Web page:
The Federal Communications Commission (FCC) has issued a whopping $225 million fine to two telemarketing firms in Texas.
John C. Spiller and Jakob A. Mears used a number of business names in their operation, including Rising Eagle and JSquared Telecom, spoofing robocalls during the first four and a half months of 2019. They falsely claimed to offer health insurance from well-known providers. To make matters worse, the telemarketers intentionally broke the law in an effort to be more profitable.
Mr. Spiller admitted to the USTelecom Industry Traceback Group that he made millions of spoofed calls per day and knowingly called consumers on the Do Not Call list as he believed that it was more profitable to target these consumers.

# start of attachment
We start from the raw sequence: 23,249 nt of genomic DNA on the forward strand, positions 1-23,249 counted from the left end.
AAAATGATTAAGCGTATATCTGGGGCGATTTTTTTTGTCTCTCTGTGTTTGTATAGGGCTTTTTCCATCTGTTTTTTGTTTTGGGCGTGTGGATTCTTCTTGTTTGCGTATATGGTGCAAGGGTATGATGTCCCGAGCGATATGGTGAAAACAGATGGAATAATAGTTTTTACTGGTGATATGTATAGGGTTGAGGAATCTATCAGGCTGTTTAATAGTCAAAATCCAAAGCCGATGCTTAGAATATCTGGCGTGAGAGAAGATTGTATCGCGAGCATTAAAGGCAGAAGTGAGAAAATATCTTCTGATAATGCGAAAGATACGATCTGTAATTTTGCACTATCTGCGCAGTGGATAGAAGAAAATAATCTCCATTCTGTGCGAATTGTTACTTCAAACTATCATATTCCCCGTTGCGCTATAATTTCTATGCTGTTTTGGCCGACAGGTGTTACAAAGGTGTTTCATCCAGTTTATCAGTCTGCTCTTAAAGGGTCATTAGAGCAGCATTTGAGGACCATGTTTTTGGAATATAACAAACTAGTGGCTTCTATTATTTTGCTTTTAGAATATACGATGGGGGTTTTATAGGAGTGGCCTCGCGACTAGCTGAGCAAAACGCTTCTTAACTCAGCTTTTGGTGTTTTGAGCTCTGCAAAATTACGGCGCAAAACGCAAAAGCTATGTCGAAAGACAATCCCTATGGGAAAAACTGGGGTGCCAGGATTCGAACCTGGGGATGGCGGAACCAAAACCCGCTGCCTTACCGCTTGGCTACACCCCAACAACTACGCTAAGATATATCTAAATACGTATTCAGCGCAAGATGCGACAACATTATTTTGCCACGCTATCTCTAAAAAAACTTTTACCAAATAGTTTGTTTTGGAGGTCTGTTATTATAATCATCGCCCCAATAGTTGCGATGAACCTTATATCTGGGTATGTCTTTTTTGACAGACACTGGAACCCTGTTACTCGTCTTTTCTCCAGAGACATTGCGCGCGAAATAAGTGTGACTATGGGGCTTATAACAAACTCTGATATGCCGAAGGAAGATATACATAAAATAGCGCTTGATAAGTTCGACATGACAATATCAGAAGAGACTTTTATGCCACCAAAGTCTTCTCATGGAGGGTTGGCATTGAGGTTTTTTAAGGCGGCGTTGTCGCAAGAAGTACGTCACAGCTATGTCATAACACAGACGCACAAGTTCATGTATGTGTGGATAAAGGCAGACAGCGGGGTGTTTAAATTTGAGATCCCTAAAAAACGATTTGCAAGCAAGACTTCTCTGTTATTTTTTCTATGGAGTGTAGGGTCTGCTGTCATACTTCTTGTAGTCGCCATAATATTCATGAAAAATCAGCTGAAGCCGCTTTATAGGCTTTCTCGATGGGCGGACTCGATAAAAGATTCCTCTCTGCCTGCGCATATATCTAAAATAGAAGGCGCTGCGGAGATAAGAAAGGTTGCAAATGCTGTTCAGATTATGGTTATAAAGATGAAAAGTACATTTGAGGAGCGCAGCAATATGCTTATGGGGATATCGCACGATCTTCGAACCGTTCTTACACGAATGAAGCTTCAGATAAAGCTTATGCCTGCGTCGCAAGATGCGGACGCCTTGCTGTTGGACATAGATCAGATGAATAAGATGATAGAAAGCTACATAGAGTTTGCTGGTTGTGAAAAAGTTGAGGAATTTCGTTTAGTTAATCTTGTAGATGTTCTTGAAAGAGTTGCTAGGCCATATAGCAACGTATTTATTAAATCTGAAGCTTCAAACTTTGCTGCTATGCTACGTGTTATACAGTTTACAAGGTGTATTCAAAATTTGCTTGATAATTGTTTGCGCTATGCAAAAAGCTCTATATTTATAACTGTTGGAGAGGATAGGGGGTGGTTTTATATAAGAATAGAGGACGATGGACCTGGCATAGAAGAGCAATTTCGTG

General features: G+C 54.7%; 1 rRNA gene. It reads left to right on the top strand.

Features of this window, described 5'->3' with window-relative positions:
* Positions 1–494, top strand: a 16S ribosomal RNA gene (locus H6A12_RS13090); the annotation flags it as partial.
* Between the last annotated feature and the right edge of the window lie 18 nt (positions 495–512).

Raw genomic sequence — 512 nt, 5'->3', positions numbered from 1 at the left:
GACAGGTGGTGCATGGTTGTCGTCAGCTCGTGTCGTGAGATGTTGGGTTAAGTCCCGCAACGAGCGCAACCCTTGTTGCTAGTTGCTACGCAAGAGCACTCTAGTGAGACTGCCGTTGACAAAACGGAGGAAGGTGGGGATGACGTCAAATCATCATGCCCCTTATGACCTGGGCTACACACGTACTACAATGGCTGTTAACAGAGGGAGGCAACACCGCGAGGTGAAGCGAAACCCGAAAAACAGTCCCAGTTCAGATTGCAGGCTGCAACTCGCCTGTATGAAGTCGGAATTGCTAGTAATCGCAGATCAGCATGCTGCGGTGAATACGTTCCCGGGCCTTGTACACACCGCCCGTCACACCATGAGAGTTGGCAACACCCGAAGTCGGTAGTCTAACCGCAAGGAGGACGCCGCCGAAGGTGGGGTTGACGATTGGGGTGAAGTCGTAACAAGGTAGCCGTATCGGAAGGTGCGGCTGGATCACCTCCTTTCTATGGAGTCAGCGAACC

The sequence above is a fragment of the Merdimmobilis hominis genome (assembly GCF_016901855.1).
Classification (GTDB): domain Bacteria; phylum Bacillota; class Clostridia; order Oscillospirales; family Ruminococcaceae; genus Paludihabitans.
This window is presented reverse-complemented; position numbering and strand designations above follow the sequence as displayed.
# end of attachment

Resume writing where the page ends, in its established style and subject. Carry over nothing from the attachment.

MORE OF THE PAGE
The companies made some 23.6 million robocalls per day, across the nation’s four largest wireless carriers (since the calls happened before T-Mobile and Sprint’s merger).
“This isn’t just frustrating—it’s dangerous,” said Acting Chairwoman Jessica Rosenworcel. “When we can’t trust that the number we see is the number that is truly calling, we’re less likely to pick up the phone and more likely to miss important calls from those we really care about.”
Rosenworcel also announce the creation of a dedicated Robocall Response Team at the FCC, consisting “of over 50 attorneys, economists, engineers, and analysts from the agency, including the Enforcement Bureau, the Consumer and Governmental Affairs Bureau, the International Bureau, the Wireline Competition Bureau, the Office of Economics and Analytics, and the Office of General Counsel.”
Hopefully the FCC’s record-breaking fine will discourage other telemarketers from engaging in such behavior.